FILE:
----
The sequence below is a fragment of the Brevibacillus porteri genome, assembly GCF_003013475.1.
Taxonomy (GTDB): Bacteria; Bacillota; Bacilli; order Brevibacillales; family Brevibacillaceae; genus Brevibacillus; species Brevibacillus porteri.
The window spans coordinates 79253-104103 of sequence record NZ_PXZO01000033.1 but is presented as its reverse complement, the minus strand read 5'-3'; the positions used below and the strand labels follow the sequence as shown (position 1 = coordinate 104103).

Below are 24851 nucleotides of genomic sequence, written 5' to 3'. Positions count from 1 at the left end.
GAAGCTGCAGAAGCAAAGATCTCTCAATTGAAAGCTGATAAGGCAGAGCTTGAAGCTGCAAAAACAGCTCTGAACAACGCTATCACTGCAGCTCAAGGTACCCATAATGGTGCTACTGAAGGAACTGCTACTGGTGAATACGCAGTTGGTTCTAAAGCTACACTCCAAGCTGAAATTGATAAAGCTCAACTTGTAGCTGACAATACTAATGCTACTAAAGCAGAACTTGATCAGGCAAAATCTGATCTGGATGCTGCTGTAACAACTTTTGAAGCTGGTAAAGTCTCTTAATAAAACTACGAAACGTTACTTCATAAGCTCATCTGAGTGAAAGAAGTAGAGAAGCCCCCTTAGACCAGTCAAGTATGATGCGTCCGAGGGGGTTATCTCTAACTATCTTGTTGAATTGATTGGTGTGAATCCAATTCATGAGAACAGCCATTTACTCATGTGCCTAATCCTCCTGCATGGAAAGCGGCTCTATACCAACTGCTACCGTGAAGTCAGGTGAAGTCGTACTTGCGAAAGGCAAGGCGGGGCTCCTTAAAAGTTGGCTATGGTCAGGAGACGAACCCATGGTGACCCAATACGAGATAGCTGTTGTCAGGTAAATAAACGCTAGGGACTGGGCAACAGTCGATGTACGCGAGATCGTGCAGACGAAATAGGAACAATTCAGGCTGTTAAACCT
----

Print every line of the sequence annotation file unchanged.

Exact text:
The sequence below is a fragment of the Brevibacillus porteri genome, assembly GCF_003013475.1.
Taxonomy (GTDB): Bacteria; Bacillota; Bacilli; order Brevibacillales; family Brevibacillaceae; genus Brevibacillus; species Brevibacillus porteri.
The window spans coordinates 79253-104103 of sequence record NZ_PXZO01000033.1 but is presented as its reverse complement, the minus strand read 5'-3'; the positions used below and the strand labels follow the sequence as shown (position 1 = coordinate 104103).

Below are 24851 nucleotides of genomic sequence, written 5' to 3'. Positions count from 1 at the left end.
GAAGCTGCAGAAGCAAAGATCTCTCAATTGAAAGCTGATAAGGCAGAGCTTGAAGCTGCAAAAACAGCTCTGAACAACGCTATCACTGCAGCTCAAGGTACCCATAATGGTGCTACTGAAGGAACTGCTACTGGTGAATACGCAGTTGGTTCTAAAGCTACACTCCAAGCTGAAATTGATAAAGCTCAACTTGTAGCTGACAATACTAATGCTACTAAAGCAGAACTTGATCAGGCAAAATCTGATCTGGATGCTGCTGTAACAACTTTTGAAGCTGGTAAAGTCTCTTAATAAAACTACGAAACGTTACTTCATAAGCTCATCTGAGTGAAAGAAGTAGAGAAGCCCCCTTAGACCAGTCAAGTATGATGCGTCCGAGGGGGTTATCTCTAACTATCTTGTTGAATTGATTGGTGTGAATCCAATTCATGAGAACAGCCATTTACTCATGTGCCTAATCCTCCTGCATGGAAAGCGGCTCTATACCAACTGCTACCGTGAAGTCAGGTGAAGTCGTACTTGCGAAAGGCAAGGCGGGGCTCCTTAAAAGTTGGCTATGGTCAGGAGACGAACCCATGGTGACCCAATACGAGATAGCTGTTGTCAGGTAAATAAACGCTAGGGACTGGGCAACAGTCGATGTACGCGAGATCGTGCAGACGAAATAGGAACAATTCAGGCTGTTAAACCT